Derek Chauvin, Officer Convicted for George Floyd Death, Stabbed in Prison: Official

Zachary Stieber
By Zachary Stieber
November 25, 2023US News
Derek Chauvin, Officer Convicted for George Floyd Death, Stabbed in Prison: Official
Former Minneapolis police Officer Derek Chauvin addresses the court as Hennepin County Judge Peter Cahill presides over Chauvin's sentencing at the Hennepin County Courthouse in Minneapolis on June 25, 2021. (Court TV via AP/Pool)

The former police officer who was convicted of killing George Floyd was stabbed in prison, the state’s top law enforcement official said.

Minnesota Attorney General Keith Ellison told news outlets that he was informed that Derek Chauvin was stabbed.

Mr. Ellison, a Democrat who prosecuted Mr. Chauvin, said that Mr. Chauvin was in stable condition.

“I am sad to hear that Derek Chauvin was the target of violence,” Mr. Ellison said. “He was duly convicted of his crimes and, like any incarcerated individual, he should be able to serve his sentence without fear of retaliation or violence.”

The Federal Bureau of Prisons said in a statement that an inmate was assaulted at the Federal Correction Institute Tucson in Arizona around 12:30 p.m. on Nov. 24.

Workers “initiated life-saving measures” for the inmate, who was rushed to a local hospital for treatment, the bureau said.

Workers “isolated and contained the incident and at no time was the public in danger,” according to the bureau.

No workers were injured, according to the bureau. The FBI was notified.

Details about the perpetrator or perpetrators were not made public.

A bureau spokesperson told The Epoch Times in an email, “For privacy and safety reasons, we are not providing the name of the victim or their medical status.”

One of the lawyers who represented Mr. Chauvin told The Epoch Times in an email: “Everything I’m hearing is from the media. Neither I nor his parents have received responses from our repeated attempts to contact the prison.”

The Tucson prison is a medium-security federal facility.

Mr. Chauvin, 47, was moved to the prison in 2022 from a maximum-security prison near Minneapolis.

NTD Photo
The Federal Correctional Institution in Tucson, Ariz. (Google Maps)

Mr. Chauvin was convicted on the state level of murder and manslaughter in the May 25, 2020, death of Mr. Floyd. Mr. Chauvin was a Minneapolis police officer when he detained Mr. Floyd, placing a knee on or near his neck.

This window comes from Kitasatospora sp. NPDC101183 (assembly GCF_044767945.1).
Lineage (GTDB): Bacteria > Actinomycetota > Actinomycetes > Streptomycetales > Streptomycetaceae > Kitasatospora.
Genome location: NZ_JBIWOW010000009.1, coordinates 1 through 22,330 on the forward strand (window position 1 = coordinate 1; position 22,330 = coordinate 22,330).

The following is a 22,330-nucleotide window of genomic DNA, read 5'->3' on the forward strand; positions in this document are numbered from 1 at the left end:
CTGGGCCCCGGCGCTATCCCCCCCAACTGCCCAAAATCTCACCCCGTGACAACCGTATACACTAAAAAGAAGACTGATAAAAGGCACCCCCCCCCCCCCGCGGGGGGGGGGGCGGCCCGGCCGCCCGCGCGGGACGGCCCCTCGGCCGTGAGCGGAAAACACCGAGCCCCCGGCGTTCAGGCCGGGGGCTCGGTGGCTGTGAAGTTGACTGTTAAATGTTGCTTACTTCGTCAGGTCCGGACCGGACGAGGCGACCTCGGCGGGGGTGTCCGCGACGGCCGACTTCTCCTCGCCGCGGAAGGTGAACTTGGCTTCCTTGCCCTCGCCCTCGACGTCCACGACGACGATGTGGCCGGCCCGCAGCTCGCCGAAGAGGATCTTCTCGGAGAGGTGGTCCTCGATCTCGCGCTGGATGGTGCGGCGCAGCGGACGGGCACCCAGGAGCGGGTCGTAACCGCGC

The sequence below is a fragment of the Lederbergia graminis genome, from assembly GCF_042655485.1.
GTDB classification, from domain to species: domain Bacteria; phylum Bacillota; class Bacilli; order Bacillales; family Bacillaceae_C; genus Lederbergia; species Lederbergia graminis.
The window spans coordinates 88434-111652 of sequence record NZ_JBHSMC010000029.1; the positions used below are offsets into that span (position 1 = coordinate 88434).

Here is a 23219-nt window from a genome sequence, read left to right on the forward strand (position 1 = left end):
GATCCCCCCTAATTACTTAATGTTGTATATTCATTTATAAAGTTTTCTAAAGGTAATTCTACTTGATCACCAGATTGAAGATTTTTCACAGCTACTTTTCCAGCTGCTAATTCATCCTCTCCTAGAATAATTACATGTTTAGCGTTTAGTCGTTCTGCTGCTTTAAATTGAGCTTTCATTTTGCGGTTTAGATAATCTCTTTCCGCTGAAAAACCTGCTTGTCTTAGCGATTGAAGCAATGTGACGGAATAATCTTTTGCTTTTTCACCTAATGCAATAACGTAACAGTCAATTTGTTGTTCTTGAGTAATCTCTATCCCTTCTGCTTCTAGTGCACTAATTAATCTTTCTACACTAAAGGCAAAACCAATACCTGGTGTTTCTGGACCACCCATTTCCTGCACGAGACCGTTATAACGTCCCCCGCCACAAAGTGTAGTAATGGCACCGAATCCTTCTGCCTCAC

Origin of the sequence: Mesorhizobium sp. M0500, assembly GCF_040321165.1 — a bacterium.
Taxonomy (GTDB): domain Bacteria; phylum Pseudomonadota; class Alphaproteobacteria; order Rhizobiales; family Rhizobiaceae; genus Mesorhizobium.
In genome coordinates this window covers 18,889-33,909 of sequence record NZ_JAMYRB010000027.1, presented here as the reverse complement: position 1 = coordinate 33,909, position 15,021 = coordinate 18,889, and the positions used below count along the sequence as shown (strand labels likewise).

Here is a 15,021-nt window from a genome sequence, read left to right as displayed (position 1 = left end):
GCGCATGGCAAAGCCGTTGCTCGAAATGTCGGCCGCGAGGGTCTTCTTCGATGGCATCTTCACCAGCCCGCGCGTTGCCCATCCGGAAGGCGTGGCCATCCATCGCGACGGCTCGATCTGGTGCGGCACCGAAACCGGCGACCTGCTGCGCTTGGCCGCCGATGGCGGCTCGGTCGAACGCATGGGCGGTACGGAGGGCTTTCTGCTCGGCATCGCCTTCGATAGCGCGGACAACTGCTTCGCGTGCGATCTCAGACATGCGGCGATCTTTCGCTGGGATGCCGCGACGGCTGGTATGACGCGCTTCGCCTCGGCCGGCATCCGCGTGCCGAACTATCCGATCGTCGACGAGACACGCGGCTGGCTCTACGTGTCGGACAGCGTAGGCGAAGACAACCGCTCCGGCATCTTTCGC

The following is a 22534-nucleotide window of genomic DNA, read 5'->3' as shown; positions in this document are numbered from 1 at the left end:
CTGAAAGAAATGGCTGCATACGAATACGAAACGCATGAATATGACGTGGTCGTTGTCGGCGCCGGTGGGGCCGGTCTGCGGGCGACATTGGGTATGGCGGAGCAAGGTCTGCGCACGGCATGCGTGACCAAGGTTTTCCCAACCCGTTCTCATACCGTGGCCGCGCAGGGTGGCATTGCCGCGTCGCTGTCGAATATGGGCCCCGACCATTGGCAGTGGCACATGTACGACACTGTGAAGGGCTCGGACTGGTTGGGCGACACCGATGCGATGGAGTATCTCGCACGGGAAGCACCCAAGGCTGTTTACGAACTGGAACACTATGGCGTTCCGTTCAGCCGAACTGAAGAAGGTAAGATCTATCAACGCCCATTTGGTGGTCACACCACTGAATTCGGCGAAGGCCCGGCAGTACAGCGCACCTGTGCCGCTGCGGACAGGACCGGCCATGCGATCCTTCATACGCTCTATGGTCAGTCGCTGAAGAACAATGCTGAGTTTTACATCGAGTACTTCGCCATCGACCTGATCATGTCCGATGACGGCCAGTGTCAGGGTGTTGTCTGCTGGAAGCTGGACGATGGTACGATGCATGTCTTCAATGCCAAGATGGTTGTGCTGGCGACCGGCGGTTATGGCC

Mr. Chauvin also pleaded guilty to a federal charge of violating Mr. Floyd’s civil rights.

Mr. Chauvin’s attorneys have said that Mr. Chauvin could become a target if mixed into the general prison population after he initially spent most of his time in prison in solitary confinement.

That arrangement was “largely for his own protection, because of his former profession as a police officer and the highly-charged circumstances surrounding his offense and conviction,” one attorney wrote in a previous filing.

“Regardless of his ultimate designation, he may never be placed in a general population situation due to his status as a former police officer and the intense publicity surrounding his case,” the attorney added.

He pointed to a Chicago Tribune piece about a different former white officer who killed a black man. Several people in the article were quoted as saying the former officer likely would remain outside of the general population.

“Cops almost invariably cannot make it in that situation,” Cameron Lindsay, a former federal prison warden, said, adding that authorities “would take a ridiculous, reckless chance if they put this individual in general population.”

“To put a convicted police officer in the general population is to sign their death warrant,” added Miles Brissette, a lawyer representing yet another former officer.

The stabbing came shortly after the premiere of a documentary examining the death of Mr. Floyd, Mr. Chauvin’s trial, and other related moments. The documentary noted that while the cause of death was determined by a medical examiner to be “cardiopulmonary arrest complicating law enforcement subdual, restraint, and neck compression,” Mr. Floyd had what was described by the county examiner as a “fatal level of fentanyl” in his system.

It also came after the U.S. Supreme Court rejected Mr. Chauvin’s request to reconsider his second-degree murder conviction.

The nation’s top court did not explain its decision.

From The Epoch Times

ntd newsletter icon
Sign up for NTD Daily
What you need to know, summarized in one email.
Stay informed with accurate news you can trust.
By registering for the newsletter, you agree to the Privacy Policy.